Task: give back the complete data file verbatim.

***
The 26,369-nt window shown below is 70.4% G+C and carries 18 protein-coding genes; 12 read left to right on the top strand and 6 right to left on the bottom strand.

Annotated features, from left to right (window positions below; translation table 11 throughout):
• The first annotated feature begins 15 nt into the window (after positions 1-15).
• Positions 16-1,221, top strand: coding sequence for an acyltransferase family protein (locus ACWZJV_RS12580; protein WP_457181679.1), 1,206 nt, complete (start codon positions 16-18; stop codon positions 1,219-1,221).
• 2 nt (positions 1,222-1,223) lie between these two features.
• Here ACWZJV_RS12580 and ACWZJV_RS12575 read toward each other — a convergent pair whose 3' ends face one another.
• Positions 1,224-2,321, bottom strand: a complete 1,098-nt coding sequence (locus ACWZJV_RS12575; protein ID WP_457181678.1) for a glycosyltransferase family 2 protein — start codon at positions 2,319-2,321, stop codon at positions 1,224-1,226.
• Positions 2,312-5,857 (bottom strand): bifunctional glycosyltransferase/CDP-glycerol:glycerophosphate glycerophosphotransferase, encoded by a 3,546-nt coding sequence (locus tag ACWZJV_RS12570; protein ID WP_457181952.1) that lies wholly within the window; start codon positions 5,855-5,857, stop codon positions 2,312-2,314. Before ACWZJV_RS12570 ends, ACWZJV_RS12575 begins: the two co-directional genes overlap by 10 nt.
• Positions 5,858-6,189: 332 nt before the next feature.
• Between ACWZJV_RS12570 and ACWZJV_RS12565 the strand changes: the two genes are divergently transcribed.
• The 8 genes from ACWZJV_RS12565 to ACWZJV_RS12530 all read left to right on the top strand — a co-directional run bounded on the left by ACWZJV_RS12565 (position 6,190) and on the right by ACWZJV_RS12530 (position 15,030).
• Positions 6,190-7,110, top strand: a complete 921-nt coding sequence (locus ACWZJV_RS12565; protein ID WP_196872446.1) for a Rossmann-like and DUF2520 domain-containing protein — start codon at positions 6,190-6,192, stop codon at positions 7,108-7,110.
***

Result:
The 26,369-nt window shown below is 70.4% G+C and carries 18 protein-coding genes; 12 read left to right on the top strand and 6 right to left on the bottom strand.

Annotated features, from left to right (window positions below; translation table 11 throughout):
• The first annotated feature begins 15 nt into the window (after positions 1-15).
• Positions 16-1,221, top strand: coding sequence for an acyltransferase family protein (locus ACWZJV_RS12580; protein WP_457181679.1), 1,206 nt, complete (start codon positions 16-18; stop codon positions 1,219-1,221).
• 2 nt (positions 1,222-1,223) lie between these two features.
• Here ACWZJV_RS12580 and ACWZJV_RS12575 read toward each other — a convergent pair whose 3' ends face one another.
• Positions 1,224-2,321, bottom strand: a complete 1,098-nt coding sequence (locus ACWZJV_RS12575; protein ID WP_457181678.1) for a glycosyltransferase family 2 protein — start codon at positions 2,319-2,321, stop codon at positions 1,224-1,226.
• Positions 2,312-5,857 (bottom strand): bifunctional glycosyltransferase/CDP-glycerol:glycerophosphate glycerophosphotransferase, encoded by a 3,546-nt coding sequence (locus tag ACWZJV_RS12570; protein ID WP_457181952.1) that lies wholly within the window; start codon positions 5,855-5,857, stop codon positions 2,312-2,314. Before ACWZJV_RS12570 ends, ACWZJV_RS12575 begins: the two co-directional genes overlap by 10 nt.
• Positions 5,858-6,189: 332 nt before the next feature.
• Between ACWZJV_RS12570 and ACWZJV_RS12565 the strand changes: the two genes are divergently transcribed.
• The 8 genes from ACWZJV_RS12565 to ACWZJV_RS12530 all read left to right on the top strand — a co-directional run bounded on the left by ACWZJV_RS12565 (position 6,190) and on the right by ACWZJV_RS12530 (position 15,030).
• Positions 6,190-7,110, top strand: a complete 921-nt coding sequence (locus ACWZJV_RS12565; protein ID WP_196872446.1) for a Rossmann-like and DUF2520 domain-containing protein — start codon at positions 6,190-6,192, stop codon at positions 7,108-7,110.